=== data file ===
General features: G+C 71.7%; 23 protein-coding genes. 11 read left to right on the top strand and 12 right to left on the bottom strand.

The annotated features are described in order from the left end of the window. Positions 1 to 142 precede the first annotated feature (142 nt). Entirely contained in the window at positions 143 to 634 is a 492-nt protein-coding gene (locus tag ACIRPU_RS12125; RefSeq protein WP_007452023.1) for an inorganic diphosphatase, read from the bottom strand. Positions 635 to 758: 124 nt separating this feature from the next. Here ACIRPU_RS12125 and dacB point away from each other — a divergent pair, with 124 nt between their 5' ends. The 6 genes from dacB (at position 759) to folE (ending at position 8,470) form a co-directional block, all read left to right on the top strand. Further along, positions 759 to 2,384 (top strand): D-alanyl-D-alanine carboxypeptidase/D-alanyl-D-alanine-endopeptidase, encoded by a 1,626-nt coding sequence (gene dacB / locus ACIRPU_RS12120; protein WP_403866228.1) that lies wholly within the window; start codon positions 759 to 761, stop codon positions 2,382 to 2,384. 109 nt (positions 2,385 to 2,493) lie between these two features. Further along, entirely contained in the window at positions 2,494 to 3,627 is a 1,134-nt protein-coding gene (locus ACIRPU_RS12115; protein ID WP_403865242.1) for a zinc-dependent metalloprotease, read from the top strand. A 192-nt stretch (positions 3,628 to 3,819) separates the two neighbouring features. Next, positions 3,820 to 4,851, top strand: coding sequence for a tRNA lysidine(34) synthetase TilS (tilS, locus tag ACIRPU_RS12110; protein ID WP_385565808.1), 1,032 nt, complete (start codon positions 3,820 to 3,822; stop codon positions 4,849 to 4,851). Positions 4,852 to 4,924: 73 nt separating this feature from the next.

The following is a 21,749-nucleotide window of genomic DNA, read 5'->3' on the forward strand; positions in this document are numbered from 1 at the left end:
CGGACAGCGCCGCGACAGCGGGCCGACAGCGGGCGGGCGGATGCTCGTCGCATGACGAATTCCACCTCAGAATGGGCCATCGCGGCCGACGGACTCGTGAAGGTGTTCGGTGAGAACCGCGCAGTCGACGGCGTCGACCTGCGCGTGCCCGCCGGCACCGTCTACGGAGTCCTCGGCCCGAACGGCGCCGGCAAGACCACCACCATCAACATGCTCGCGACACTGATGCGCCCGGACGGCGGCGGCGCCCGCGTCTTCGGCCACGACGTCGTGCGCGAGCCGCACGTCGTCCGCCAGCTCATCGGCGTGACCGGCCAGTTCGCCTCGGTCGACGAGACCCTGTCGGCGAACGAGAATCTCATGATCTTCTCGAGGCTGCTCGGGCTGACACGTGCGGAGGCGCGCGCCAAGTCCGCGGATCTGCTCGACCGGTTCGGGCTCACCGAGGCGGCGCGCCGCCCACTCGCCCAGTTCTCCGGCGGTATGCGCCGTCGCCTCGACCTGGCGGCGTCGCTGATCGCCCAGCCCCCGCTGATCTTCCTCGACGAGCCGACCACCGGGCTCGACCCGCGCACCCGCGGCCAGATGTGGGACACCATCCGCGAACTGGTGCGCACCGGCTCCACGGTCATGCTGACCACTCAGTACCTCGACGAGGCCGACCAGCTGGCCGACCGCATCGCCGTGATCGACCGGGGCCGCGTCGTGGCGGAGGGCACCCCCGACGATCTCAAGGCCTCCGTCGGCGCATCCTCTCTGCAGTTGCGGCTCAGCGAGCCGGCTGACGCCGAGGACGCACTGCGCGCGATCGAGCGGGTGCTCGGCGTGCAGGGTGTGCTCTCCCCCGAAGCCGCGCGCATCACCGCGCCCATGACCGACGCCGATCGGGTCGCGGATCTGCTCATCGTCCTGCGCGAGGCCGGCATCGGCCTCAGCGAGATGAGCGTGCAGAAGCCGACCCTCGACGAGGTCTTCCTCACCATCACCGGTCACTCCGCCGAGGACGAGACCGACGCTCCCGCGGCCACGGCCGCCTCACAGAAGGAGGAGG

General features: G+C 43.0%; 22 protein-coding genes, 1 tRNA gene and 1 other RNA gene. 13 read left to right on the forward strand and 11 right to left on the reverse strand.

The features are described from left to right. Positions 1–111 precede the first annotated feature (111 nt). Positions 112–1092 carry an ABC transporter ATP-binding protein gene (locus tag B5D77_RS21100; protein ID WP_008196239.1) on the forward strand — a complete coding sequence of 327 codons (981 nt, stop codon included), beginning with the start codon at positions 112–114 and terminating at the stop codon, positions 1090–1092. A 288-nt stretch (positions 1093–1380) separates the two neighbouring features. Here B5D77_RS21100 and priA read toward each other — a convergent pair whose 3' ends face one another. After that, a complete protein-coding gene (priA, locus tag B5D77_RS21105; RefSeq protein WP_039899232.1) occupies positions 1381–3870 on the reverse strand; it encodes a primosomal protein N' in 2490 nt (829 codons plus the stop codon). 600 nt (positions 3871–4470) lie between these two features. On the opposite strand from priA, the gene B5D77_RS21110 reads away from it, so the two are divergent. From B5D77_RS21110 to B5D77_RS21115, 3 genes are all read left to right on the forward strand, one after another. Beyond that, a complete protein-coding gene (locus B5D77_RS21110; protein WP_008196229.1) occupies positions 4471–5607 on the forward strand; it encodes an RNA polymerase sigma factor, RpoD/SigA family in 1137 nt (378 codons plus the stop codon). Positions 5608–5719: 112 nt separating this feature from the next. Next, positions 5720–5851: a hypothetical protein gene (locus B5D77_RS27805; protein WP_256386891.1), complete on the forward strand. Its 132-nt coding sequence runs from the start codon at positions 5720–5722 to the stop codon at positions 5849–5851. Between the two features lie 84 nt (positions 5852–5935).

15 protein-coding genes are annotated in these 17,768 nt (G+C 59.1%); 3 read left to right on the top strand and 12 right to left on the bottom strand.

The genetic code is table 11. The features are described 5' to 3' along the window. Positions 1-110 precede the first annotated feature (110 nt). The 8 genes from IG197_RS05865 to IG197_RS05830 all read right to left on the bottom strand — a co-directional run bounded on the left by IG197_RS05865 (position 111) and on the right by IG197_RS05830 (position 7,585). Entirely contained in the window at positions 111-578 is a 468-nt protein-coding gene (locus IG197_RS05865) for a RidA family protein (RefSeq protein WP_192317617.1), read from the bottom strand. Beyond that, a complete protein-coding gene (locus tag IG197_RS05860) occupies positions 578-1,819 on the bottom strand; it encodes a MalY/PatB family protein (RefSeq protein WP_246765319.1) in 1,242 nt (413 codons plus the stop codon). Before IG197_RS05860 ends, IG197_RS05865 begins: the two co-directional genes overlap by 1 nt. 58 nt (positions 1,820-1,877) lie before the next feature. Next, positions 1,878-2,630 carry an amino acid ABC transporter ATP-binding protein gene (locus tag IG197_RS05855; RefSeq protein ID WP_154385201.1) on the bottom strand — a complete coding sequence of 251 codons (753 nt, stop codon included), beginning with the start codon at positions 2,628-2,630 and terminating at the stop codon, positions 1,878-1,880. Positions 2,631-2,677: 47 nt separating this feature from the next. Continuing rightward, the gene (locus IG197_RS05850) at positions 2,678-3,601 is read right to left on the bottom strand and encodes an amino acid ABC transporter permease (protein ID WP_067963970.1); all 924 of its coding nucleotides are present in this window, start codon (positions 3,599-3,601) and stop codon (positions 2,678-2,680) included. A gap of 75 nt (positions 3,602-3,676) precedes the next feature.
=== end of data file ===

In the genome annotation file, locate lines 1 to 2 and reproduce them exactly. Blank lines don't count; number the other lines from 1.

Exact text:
General features: G+C 71.7%; 23 protein-coding genes. 11 read left to right on the top strand and 12 right to left on the bottom strand.

The annotated features are described in order from the left end of the window. Positions 1 to 142 precede the first annotated feature (142 nt). Entirely contained in the window at positions 143 to 634 is a 492-nt protein-coding gene (locus tag ACIRPU_RS12125; RefSeq protein WP_007452023.1) for an inorganic diphosphatase, read from the bottom strand. Positions 635 to 758: 124 nt separating this feature from the next. Here ACIRPU_RS12125 and dacB point away from each other — a divergent pair, with 124 nt between their 5' ends. The 6 genes from dacB (at position 759) to folE (ending at position 8,470) form a co-directional block, all read left to right on the top strand. Further along, positions 759 to 2,384 (top strand): D-alanyl-D-alanine carboxypeptidase/D-alanyl-D-alanine-endopeptidase, encoded by a 1,626-nt coding sequence (gene dacB / locus ACIRPU_RS12120; protein WP_403866228.1) that lies wholly within the window; start codon positions 759 to 761, stop codon positions 2,382 to 2,384. 109 nt (positions 2,385 to 2,493) lie between these two features. Further along, entirely contained in the window at positions 2,494 to 3,627 is a 1,134-nt protein-coding gene (locus ACIRPU_RS12115; protein ID WP_403865242.1) for a zinc-dependent metalloprotease, read from the top strand. A 192-nt stretch (positions 3,628 to 3,819) separates the two neighbouring features. Next, positions 3,820 to 4,851, top strand: coding sequence for a tRNA lysidine(34) synthetase TilS (tilS, locus tag ACIRPU_RS12110; protein ID WP_385565808.1), 1,032 nt, complete (start codon positions 3,820 to 3,822; stop codon positions 4,849 to 4,851). Positions 4,852 to 4,924: 73 nt separating this feature from the next.